This project has received funding from the European Union’s Horizon 2020 research and innovation programme under the Marie Skłodowska-Curie grant agreement No 753427
What is comparative legal history?
I. Summary of the context and overall objectives
A. What is the problem/issue being addressed?
The project aimed to explain the sharp rise in the period 1930-60 of a new methodological approach in legal-historical studies, self-styled by its promoters as Comparative Legal History. To this purpose I designed an explanatory model to bring to light the connections between legal history and the broader ambit of legal science. The main idea is that legal history develops within the main legal curriculum, and its subject-matter is not an abstract and timeless idea of law but is embedded in a set of historical determinants; it begins from broad premises that govern the current understanding about how institutions function (what constitutes law, how it is produced and by whom) and which function as a principle of selection in the making of legal history: in selecting data, investing them with meaning and designing the narrative.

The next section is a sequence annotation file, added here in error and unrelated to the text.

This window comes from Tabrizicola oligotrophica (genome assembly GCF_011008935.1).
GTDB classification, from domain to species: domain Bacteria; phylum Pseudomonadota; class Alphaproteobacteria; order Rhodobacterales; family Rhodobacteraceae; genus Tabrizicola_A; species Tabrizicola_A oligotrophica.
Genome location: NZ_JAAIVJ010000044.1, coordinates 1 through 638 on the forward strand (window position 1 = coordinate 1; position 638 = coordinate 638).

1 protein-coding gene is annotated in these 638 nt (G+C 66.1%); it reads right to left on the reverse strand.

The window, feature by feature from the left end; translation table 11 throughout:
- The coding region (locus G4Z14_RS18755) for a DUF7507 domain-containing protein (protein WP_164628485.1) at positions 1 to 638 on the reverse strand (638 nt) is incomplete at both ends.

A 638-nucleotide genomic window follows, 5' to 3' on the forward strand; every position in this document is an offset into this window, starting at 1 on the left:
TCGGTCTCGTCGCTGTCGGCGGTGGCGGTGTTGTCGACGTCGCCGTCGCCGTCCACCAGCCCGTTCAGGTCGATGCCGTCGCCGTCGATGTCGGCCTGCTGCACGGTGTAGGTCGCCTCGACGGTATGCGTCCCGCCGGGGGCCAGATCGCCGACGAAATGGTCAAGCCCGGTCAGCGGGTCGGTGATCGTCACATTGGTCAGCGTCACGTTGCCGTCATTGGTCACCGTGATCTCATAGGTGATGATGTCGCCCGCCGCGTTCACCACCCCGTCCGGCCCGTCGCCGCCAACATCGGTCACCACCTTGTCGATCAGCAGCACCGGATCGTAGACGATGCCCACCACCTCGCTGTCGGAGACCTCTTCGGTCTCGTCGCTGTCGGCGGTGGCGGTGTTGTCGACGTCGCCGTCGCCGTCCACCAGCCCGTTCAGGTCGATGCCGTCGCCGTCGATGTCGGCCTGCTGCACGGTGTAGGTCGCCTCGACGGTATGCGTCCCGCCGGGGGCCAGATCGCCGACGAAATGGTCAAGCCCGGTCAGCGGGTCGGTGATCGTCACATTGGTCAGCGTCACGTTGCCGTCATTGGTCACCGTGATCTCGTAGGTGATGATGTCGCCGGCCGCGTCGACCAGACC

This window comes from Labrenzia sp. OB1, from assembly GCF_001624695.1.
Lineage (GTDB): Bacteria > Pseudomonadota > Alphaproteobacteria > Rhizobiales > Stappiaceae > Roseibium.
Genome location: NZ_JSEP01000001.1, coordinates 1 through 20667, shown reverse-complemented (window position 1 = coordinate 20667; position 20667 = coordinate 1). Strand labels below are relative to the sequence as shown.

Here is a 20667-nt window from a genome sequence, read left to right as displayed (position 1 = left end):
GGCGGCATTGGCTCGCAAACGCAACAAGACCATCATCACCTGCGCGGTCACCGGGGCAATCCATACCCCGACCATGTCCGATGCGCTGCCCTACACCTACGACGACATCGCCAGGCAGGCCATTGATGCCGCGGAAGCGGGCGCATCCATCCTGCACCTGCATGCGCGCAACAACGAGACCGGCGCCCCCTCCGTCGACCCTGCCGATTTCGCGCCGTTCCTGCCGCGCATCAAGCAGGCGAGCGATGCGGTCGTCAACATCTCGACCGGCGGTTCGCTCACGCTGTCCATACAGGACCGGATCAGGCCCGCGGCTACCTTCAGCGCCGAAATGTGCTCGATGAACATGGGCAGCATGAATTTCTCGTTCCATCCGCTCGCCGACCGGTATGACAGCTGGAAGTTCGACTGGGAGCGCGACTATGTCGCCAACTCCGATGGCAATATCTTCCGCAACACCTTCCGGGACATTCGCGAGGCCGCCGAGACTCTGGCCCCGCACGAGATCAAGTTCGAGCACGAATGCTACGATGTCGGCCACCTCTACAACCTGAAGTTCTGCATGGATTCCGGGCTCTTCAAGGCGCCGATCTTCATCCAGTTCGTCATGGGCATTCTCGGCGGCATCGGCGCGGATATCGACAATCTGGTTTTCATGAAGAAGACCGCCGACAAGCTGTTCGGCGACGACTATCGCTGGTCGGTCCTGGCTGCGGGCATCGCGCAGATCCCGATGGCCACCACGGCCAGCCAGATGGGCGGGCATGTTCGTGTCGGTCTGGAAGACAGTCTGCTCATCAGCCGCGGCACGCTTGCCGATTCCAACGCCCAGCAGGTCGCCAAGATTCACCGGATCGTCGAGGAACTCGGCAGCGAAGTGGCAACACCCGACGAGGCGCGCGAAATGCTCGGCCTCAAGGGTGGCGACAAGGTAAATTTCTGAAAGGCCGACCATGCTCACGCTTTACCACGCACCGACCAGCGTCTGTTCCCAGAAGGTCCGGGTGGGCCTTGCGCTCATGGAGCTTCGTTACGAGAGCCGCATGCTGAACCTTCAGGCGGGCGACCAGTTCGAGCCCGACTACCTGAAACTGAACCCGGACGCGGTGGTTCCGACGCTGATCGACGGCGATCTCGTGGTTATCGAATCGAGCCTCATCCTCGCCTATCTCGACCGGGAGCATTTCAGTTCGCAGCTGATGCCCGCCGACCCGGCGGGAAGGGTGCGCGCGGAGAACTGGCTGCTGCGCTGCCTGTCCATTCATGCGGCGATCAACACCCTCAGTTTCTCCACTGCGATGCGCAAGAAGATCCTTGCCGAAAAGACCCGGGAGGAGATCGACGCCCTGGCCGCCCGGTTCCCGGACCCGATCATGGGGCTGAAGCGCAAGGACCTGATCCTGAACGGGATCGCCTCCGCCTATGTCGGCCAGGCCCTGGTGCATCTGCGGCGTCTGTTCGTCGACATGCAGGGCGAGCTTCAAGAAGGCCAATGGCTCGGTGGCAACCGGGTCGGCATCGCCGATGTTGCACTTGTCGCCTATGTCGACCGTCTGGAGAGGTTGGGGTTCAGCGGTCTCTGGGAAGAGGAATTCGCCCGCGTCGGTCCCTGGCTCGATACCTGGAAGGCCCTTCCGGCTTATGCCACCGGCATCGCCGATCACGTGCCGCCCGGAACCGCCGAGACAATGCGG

Applying this model to a long-term perspective, the research was able to bring to light how legal historiography recurrently changed its focus. It showed how 19th century historiography, led by Savigny and his school, focused on legislation and texts; and how the 20th century turned that legacy upside down imagining a legal world whose protagoninst was the judge, and developed an uncompromising concern for language, best evidenced in Wittgenstein, Kelsen, Hart up to the Nouvelle Rhétorique and to ongoing linguistic concerns that have been animating large sectors of legal-historical research.